December 25, 2012
Abdelhaï Bennani/Itaru Oki/Alan Silva/Makoto Sato
New Today, New Everyday
Improvising Beings ib13
Meticulous idealism can sometimes have as ill-advised an effect as cynical indifference as this partially indispensible two-CD set demonstrates. Paris-based tenor saxophonist Abdelhaï Bennani, although possessing an individual take on Free Jazz, records infrequently. So that anything he, and associates like Japanese trumpeter Itaru Oki and drummer Makoto Sato do, is worthy of note. And in fact with New Today, New Everyday the three veterans have come up with a notable session of profound, energetic sounds.
The problem is that outstanding, cognitive improvising only appears on the second of two discs in the program, when Alan Silva, the expatriate American Free Jazz pioneer joins the trio on three tracks collected as Childhood Dream Life. Recorded two months earlier in the same Parisian atelier, the previous three performances seem understated and uncoordinated; so tentative in execution that they could be rehearsal tapes.
Although by the final section Oki chimes in with some mouthpiece oscillation and tremolo flutters, while Bennani’s previously strangled glossolalia becomes a bit more assertive and intense, ennui is the order of the day. Sato’s recoiling flams and ruffs do little more than underline the general listlessness. Even staccato reed breaths and bugle-like grace notes are barely audible rather than lyrically expressive.
These misfires are puzzling. Late coming to improv, the Fèz, Morocco-born saxophonist has still recorded notable earlier sessions with guitarist Camel Zekri and bassist Benjamin Duboc and drummer Didier Lasserre. Meanwhile the 70-year-old Itaru has followed his own path since the late 1960s, initially as one of Japan’s first experimental Jazzers with his own bands and later in Paris-located configuration such as Nuts, which includes American trumpeter Rasul Siddik, Duboc, Lasserre and Sato, the last of whom also toils as a writer about food and restaurants.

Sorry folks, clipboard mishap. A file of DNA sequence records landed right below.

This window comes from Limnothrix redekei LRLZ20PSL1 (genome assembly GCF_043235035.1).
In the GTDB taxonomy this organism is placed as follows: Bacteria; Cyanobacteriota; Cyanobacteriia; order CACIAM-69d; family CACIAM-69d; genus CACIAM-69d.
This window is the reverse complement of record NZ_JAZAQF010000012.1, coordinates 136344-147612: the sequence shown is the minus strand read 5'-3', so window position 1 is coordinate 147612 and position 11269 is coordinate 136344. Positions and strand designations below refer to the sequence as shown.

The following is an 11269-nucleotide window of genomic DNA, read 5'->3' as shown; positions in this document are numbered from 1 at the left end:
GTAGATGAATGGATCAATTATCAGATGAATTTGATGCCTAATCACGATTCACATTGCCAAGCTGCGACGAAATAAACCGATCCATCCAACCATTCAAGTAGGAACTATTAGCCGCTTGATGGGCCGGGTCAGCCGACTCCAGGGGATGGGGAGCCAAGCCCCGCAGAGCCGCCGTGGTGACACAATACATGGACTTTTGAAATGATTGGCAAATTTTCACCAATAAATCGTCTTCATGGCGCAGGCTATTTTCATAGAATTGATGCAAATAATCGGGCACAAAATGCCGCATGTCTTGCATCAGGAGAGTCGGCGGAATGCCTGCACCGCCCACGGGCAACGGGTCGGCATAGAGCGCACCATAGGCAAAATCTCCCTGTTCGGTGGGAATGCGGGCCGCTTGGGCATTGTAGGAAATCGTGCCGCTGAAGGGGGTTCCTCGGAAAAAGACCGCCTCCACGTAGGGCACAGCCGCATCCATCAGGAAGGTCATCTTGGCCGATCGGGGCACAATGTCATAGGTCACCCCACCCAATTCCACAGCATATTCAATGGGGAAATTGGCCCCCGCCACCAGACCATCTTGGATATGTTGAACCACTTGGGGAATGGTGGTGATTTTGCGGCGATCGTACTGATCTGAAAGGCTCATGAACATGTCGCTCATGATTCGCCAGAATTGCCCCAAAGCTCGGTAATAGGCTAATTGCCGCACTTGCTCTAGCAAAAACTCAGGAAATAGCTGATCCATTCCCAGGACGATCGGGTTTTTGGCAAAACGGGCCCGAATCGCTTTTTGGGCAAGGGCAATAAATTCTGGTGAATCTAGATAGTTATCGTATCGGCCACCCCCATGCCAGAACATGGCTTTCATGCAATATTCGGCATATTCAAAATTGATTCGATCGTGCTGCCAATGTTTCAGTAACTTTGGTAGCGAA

Maybe the presence of Silva, now 73, whose list of collaborators range from Sun Ra and Albert Ayler on one continent, to Roger Turner and Johannes Bauer on the other, and who has also lived in France since the late 1960s, is the spark needed for the others. Certainly as soon as his synthesizer outputs an oscillating bass line on “Take Time, Play the Game” Oki’s mid-range puffing develops some capillary muscle and speed; Sato’s beats become more focused and harder; and Bennani’s timbres transform from tentative squeals to expansive honks, slurs and split tones. Operating in counterpoint the transparency of the trumpeter’s sparing grace notes are clear alongside the saxophonist’s pronounced glossolalia. Climax is achieved when Silva’s pedal point turns out expressive Sun Ra-like space chords, churning and ejaculating tremolo lines as Sato beats out flams and ruffs.
The suddenly galvanized trio is animated enough during the remainder of the session to jockey from uncommon technical feats, such as Oki’s strident mouthpiece kisses and Bennani’s pressurized bites, to toy with legato pronouncements. With Silva somehow managing to create the sounds of both string-bending and keyboard comping, in response Oki’s vibrations turn muted and on “Life First, A Dream” he clearly quotes “Bag’s Groove”. That doesn’t means that rubato brays or unaccented air pushed through the trumpet without valve action, the saxophonist’s staccato singular slurs nor the drummer’s cymbal rebounds or crackling slaps are abandoned, they just have more of a context in which to be displayed.
After interludes when both horn men sound as if they’re playing with their instruments’ bells pressed against metal plates, the massed vibrato from Silva’s synth overrides the friction-ridden polytonality, concluding with a distanced interface that is easy-going at the same time as it maintains its pressurized thrusts.
Committed followers of Bennani Oki and Sato may rate the first CD higher. But overall CD2 appears to contain a group of intuitive improvisations shacked to what could be rehearsal squibs on CD1.
Track Listing: CD1: 1. Birth 2. Tribes 3. East West Ends CD2*: 1. Take Time, Play the Game 2. Life First, A Dream 3. More Is Different
Personnel: Itaru Oki (trumpet, flugelhorn, flutes), Abdelhaï Bennani (tenor saxophone); Alan Silva (synthesizer)* and Makoto Sato (drums)